DC: You have a brand new score out for the new film From the Shadows that has a ton of familiar names and faces attached to it. First off, it’s pretty awesome how you’ve never stopped working in film and continue to do so. 

AH: Nor do I ever intend to stop, so I’m happy to hear that! There’ll be someday when I’m in the studio, and I’ll put the thing on record, and I’ll fall on the keyboard, and that’ll be my last chord. That’s how it’s going to go. [Laughs] I’m taking this life out to the very end. I’m just having too much fun.

DC: Always love to hear that! Tell us a little about how you got involved with From the Shadows and your general approach to the film and the music. 

AH: It had already been edited and was in post-production. Ian [Holt] was asking for more of this and that, and he says, “I’d really like to have a John Carpenter-like score for this movie.” And my good friend CeCe Hall [sound designer], who I knew from the first Star Trek, goes, “Well, you know Alan Howarth did all that stuff with him. Why don’t you give him a call?”

Knowing that they had a Carpenter-esque wish, I looked at it and thought, “In some ways, this is kind of like The Fog.” Except here, there are things coming from another dimension, and I thought, “That would work.” And I jumped in. 

It’s also interesting that in the last four or five scores I’ve done, they’ve asked me to use these things [points to analog synths behind him] and not all the digital sample stuff. “Do what you did with John Carpenter for me.” That’s a style. Stranger Things incorporated this already, too. So we kind of wrote the book, and to ask me to go back to the book and write some more, well, that’s easy. It’s a no-brainer. That was the start of it. 

Then, I had other stuff that I had [previously] created because they came in sort of at the last minute, so there wasn’t a lot of time. It was some ideas I had from other things that I had to kind of lean on. Normally, you have six to ten weeks, and I had three weeks. So, it was an accelerated process. I remember when I was in film school at UCLA, the instructor, who was a great arranger, said, “Here’s what you do. Take all your ideas. You never know when you’re going to need them. If you’ve got ideas, just put them in a drawer. Then someday, you can reach in that drawer when you need stuff.” And that’s how we did it.

DC: You are so full of tips and tricks and really seem to absorb and take advice from others to heart. That’s really smart and seems to have truly benefited you. 

AH: That’s why I’m still sitting here on Earth in the year 2023. I’m experiencing life, and I learn lessons. If you don’t learn lessons, you’re going to just do it again and again until you learn to move to the next thing.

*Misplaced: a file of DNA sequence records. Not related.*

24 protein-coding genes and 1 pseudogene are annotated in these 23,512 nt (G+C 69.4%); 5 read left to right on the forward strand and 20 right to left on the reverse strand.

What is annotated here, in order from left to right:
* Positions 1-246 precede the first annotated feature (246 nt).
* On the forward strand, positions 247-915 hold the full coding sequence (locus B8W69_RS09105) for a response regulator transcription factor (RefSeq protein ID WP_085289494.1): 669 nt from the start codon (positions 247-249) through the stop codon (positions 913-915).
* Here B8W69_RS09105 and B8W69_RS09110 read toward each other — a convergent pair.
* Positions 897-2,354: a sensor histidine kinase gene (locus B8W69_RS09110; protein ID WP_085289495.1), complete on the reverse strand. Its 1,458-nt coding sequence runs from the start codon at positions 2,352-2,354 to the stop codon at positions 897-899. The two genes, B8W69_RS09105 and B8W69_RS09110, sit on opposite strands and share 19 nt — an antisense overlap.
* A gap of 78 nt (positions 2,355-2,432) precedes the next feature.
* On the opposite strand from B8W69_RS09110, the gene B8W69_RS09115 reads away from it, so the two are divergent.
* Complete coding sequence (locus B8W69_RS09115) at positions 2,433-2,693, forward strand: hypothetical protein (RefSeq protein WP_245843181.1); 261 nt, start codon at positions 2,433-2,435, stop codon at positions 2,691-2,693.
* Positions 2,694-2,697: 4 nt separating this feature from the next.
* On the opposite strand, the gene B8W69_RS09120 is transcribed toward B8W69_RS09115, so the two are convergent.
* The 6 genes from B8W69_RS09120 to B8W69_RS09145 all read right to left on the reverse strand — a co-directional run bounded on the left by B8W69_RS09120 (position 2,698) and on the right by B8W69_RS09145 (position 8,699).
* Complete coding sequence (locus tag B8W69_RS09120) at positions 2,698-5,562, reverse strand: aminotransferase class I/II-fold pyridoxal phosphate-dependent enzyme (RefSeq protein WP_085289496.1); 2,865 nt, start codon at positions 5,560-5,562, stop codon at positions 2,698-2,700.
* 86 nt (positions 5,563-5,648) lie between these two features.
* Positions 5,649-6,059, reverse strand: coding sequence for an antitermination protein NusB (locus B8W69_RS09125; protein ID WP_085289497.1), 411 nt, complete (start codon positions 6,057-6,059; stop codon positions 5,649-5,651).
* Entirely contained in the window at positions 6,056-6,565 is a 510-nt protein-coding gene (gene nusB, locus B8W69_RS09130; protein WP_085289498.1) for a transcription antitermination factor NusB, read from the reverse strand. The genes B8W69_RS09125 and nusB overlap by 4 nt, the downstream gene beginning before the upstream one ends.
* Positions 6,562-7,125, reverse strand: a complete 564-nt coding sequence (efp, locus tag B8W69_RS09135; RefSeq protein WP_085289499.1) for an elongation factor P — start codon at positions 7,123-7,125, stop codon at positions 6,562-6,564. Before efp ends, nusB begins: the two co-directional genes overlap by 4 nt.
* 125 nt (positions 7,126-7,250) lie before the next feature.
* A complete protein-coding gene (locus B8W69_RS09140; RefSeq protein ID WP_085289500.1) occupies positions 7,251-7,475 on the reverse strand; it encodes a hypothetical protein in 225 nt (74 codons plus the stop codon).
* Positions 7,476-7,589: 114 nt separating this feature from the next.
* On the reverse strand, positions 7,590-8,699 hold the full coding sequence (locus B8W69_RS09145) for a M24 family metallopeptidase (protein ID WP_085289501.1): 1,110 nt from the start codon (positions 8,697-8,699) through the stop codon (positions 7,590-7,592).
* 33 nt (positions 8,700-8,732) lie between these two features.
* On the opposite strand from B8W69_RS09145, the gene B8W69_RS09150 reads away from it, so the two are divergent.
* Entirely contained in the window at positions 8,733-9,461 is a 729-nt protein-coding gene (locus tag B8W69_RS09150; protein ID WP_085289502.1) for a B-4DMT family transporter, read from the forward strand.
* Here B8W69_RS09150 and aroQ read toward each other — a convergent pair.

I just had a birthday in August, and I turned 75. And the way I look at it, let’s assume I’m going to live to be 100. I’m actually going to make it to 150, but for the purposes of math, we’ll call it 100. So, I just got into the fourth quarter of my life game. In the fourth quarter of a football game, you got your score, you know your opponents, you know what you’re up against, but you want to play to win. You pull from all your lessons, and you start getting more focused. I want to make sure that in the end, everything I wanted to get done got done successfully.

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DC: It has been really cool to see you and composers like Fabio Frizzi, Joseph LoDuca, and John Massari performing at cons and releasing reimagined versions of your work. What’s the inspiration behind stepping onto the stage, and what has it been like revisiting these scores?

AH: Well, every convention, I try to get them to let me play. It’s a lot more effort than just sitting at a table and signing stuff because I have to bring the gear and schlep it, but I get to be me. Flashback Weekend was the most fun I’ve had in a long time because I was sort of the Saturday night featured act, and I filled a room with 300 people. That energy! I mean, I’m an old rocker. I play in front of people, and that inspires me to play. 

The band Weather Report I worked for, they’re improvisational. That’s burned into me. Even when I score, I don’t write anything down. I just start playing. So I’ve got the clips and video art, the tracks playing, and I get to jam over that live with stuff I make up on the fly, and it’s never the same.

At a certain point, you’re done, right? That’s what we did 30 to 40 years ago. The fact that we’re even talking about it is amazing. It’s withstood the test of time and is still relevant. You can imagine all the stuff that nobody cares about. So, for it to come into this next generation’s psyche, now, we rediscover the artist part.